Healthy, fit and busy with a career in electrical engineering and family activities including upcoming weddings for two of his three daughters, Edward Matik initially ignored a changing mole on his forearm.
When he eventually had the mole removed, he was diagnosed with melanoma and referred to Bruce E. Brockstein, MD, head of the Division of Hematology Oncology at NorthShore and an expert in the treatment of melanoma. That was five years ago. Soon after his surgery, Matik began a year of grueling treatment with Interferon, but shortly thereafter his cancer spread to his scalp.
Matik underwent Mohs surgery with Gregg Menaker, MD, and radiation with Ranjeev Nanda, MD. A year later, the tumor recurred in his neck and he had more surgery with Steven Charous, MD, and further radiation. Then the tumor on his scalp recurred, along with additional tumors on his back and behind his ear, and the scalp tumor quickly grew to the size of a fist. He was treated with additional radiation and the then newly approved drug Ipilimumab. Slowly, over the course of a year, the tumor shrank away.
“He is in complete remission,” said Dr. Brockstein.
Indeed Matik, 63, feels strong and has continued to work throughout all of his treatment and to enjoy his family, which now includes five grandchildren. Among the many courses of treatment Matik received were two-and-a-half rounds of Interleukin-2 therapy, delivered in the Intensive Care Unit at Evanston Hospital, one of the few institutions in the region offering this advanced therapy. He also was one of the first Kellogg patients to receive Ipilimumab, following its FDA approval. The combination of radiation and the new medication worked to dramatically shrink the large, black tumor on the back of his head.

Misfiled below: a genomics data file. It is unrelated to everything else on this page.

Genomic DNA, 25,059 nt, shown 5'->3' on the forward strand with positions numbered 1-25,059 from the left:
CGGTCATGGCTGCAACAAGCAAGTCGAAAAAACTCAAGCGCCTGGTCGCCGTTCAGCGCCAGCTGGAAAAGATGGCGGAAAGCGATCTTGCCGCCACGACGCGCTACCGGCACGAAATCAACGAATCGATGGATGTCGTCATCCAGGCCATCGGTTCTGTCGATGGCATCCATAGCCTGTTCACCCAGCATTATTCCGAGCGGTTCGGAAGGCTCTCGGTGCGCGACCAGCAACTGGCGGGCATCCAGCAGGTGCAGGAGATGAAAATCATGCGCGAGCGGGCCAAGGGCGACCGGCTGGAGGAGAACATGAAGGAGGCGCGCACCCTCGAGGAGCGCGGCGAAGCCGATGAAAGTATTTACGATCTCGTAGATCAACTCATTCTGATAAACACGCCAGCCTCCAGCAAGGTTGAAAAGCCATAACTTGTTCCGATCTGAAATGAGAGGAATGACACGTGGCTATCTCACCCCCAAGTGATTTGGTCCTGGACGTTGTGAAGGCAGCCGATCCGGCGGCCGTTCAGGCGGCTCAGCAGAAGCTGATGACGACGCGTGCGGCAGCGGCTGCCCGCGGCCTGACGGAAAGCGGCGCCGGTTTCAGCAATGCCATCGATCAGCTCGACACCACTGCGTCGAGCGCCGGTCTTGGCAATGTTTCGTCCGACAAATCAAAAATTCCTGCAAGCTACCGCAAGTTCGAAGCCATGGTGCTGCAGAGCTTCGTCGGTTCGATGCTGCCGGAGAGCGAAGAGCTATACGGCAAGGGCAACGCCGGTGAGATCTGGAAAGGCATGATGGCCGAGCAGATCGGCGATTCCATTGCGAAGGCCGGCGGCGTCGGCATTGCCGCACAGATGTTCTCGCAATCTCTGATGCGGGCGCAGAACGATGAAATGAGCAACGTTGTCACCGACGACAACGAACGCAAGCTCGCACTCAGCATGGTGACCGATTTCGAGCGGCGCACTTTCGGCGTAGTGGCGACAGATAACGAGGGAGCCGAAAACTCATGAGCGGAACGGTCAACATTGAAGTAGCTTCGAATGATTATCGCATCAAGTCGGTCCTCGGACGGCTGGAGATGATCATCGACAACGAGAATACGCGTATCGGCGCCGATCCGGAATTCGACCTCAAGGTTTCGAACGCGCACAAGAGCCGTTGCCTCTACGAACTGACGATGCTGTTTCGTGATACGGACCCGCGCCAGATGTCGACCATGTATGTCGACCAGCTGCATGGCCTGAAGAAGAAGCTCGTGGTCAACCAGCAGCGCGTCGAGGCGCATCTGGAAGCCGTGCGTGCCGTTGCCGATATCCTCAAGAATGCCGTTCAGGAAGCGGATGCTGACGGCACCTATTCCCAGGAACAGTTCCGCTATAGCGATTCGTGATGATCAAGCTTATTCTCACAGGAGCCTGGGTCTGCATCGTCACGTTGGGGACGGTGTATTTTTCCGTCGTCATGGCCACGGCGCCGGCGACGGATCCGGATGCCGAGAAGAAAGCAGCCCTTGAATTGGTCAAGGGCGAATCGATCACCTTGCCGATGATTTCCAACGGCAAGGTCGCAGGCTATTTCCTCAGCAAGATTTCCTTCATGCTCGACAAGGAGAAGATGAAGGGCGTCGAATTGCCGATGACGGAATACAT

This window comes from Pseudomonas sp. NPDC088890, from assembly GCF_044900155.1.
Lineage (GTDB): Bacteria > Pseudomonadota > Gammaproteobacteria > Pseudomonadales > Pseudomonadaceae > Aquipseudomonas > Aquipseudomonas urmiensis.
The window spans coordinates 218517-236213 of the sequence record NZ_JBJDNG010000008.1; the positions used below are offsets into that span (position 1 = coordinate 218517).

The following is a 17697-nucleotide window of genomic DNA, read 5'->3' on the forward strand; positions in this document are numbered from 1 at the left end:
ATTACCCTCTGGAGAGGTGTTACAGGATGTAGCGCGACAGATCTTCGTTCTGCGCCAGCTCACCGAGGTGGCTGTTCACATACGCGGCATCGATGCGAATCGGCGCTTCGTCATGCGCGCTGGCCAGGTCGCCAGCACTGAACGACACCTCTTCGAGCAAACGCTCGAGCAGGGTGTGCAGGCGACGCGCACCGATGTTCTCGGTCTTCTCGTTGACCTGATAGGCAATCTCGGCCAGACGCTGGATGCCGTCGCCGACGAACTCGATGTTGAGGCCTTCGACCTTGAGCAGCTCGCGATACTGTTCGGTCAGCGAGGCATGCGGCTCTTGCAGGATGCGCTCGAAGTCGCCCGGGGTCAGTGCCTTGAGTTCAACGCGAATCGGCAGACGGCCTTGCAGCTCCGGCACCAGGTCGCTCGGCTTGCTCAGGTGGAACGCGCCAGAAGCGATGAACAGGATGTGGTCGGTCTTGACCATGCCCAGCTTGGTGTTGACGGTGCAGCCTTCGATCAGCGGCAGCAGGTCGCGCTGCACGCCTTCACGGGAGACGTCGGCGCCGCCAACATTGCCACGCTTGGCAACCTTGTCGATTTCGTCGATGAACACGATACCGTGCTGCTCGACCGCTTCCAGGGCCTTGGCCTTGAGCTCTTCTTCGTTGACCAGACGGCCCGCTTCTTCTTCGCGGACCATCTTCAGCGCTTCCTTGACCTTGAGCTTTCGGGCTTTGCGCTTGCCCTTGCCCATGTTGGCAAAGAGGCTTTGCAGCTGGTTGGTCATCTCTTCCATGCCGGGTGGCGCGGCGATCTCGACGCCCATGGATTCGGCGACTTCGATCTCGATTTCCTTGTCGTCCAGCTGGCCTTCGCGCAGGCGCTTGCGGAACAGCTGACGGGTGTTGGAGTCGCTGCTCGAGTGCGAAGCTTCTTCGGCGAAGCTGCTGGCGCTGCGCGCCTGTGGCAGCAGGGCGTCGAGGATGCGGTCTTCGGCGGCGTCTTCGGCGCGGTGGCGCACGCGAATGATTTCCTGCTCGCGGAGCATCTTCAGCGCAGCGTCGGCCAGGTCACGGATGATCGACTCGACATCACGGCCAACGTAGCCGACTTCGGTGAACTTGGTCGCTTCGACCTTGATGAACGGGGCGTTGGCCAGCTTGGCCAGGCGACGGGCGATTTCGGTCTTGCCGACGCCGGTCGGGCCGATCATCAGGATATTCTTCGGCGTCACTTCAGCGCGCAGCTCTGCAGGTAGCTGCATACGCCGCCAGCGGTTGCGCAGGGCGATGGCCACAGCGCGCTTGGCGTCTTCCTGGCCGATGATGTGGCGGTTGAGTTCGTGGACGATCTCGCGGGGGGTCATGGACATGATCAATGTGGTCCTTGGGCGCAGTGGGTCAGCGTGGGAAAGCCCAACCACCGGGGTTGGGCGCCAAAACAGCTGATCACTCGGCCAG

“Dr. Brockstein started me on Ipilimumab right away. He is great, and I am glad he’s been able to take care of me and continue to monitor my condition,” Matik said, noting that he follows the latest research on melanoma treatment and is in frequent contact with Dr. Brockstein, often taking advantage of electronic messaging through NorthShoreConnect—our secure, online tool to manage healthcare.
Both Matik and his wife were quick to praise melanoma nurse navigator Jade Distajo, RN, who works with patients, offering assistance on everything from medication and possible side effects to streamlining appointments for procedures. “After this many years it almost feels like a family relationship,” said Janet Matik, who has been a constant support for her husband. “My wife is very positive and totally supportive and I am very grateful for that,” said Matik, who also has remained upbeat through treatment. “I just try not to let it take over my life,” Matik said “I know the care here is really good, and the people are helpful and compassionate.”
While Matik’s recent PET scan confirmed that he is in remission, he is pleased that there are more medications in the pipeline, and that Kellogg’s active research program will make them available in the future.